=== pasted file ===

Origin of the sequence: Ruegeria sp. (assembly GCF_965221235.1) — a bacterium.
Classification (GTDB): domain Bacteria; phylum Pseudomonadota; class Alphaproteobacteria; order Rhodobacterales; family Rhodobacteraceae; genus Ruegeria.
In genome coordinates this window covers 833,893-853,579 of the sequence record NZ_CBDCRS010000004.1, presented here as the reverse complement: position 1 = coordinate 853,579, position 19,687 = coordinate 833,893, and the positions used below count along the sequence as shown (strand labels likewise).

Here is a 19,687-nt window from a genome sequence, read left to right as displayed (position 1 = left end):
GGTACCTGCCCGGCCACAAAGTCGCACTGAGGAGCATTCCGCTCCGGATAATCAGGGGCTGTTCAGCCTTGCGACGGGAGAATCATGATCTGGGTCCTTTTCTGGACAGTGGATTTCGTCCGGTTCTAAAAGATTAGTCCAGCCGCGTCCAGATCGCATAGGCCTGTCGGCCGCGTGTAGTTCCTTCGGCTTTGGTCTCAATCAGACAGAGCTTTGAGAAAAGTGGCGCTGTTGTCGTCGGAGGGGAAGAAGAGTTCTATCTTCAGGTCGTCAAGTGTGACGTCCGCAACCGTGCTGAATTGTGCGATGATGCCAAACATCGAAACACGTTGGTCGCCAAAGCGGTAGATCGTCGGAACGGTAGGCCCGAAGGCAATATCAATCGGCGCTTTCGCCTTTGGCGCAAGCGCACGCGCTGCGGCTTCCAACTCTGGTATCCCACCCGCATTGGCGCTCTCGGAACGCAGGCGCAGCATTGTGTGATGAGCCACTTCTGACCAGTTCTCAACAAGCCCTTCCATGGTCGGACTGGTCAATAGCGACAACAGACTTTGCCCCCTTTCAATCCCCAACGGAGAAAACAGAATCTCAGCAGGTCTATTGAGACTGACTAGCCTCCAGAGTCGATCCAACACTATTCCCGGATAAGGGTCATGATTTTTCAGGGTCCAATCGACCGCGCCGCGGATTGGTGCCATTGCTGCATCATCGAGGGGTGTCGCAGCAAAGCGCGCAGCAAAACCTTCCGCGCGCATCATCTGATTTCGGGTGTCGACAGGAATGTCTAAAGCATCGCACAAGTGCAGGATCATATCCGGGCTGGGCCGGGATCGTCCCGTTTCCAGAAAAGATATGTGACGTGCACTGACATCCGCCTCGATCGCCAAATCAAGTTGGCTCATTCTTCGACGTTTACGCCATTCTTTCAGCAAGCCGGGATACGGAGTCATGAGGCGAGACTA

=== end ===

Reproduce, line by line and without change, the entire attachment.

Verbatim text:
Origin of the sequence: Ruegeria sp. (assembly GCF_965221235.1) — a bacterium.
Classification (GTDB): domain Bacteria; phylum Pseudomonadota; class Alphaproteobacteria; order Rhodobacterales; family Rhodobacteraceae; genus Ruegeria.
In genome coordinates this window covers 833,893-853,579 of the sequence record NZ_CBDCRS010000004.1, presented here as the reverse complement: position 1 = coordinate 853,579, position 19,687 = coordinate 833,893, and the positions used below count along the sequence as shown (strand labels likewise).

Here is a 19,687-nt window from a genome sequence, read left to right as displayed (position 1 = left end):
GGTACCTGCCCGGCCACAAAGTCGCACTGAGGAGCATTCCGCTCCGGATAATCAGGGGCTGTTCAGCCTTGCGACGGGAGAATCATGATCTGGGTCCTTTTCTGGACAGTGGATTTCGTCCGGTTCTAAAAGATTAGTCCAGCCGCGTCCAGATCGCATAGGCCTGTCGGCCGCGTGTAGTTCCTTCGGCTTTGGTCTCAATCAGACAGAGCTTTGAGAAAAGTGGCGCTGTTGTCGTCGGAGGGGAAGAAGAGTTCTATCTTCAGGTCGTCAAGTGTGACGTCCGCAACCGTGCTGAATTGTGCGATGATGCCAAACATCGAAACACGTTGGTCGCCAAAGCGGTAGATCGTCGGAACGGTAGGCCCGAAGGCAATATCAATCGGCGCTTTCGCCTTTGGCGCAAGCGCACGCGCTGCGGCTTCCAACTCTGGTATCCCACCCGCATTGGCGCTCTCGGAACGCAGGCGCAGCATTGTGTGATGAGCCACTTCTGACCAGTTCTCAACAAGCCCTTCCATGGTCGGACTGGTCAATAGCGACAACAGACTTTGCCCCCTTTCAATCCCCAACGGAGAAAACAGAATCTCAGCAGGTCTATTGAGACTGACTAGCCTCCAGAGTCGATCCAACACTATTCCCGGATAAGGGTCATGATTTTTCAGGGTCCAATCGACCGCGCCGCGGATTGGTGCCATTGCTGCATCATCGAGGGGTGTCGCAGCAAAGCGCGCAGCAAAACCTTCCGCGCGCATCATCTGATTTCGGGTGTCGACAGGAATGTCTAAAGCATCGCACAAGTGCAGGATCATATCCGGGCTGGGCCGGGATCGTCCCGTTTCCAGAAAAGATATGTGACGTGCACTGACATCCGCCTCGATCGCCAAATCAAGTTGGCTCATTCTTCGACGTTTACGCCATTCTTTCAGCAAGCCGGGATACGGAGTCATGAGGCGAGACTA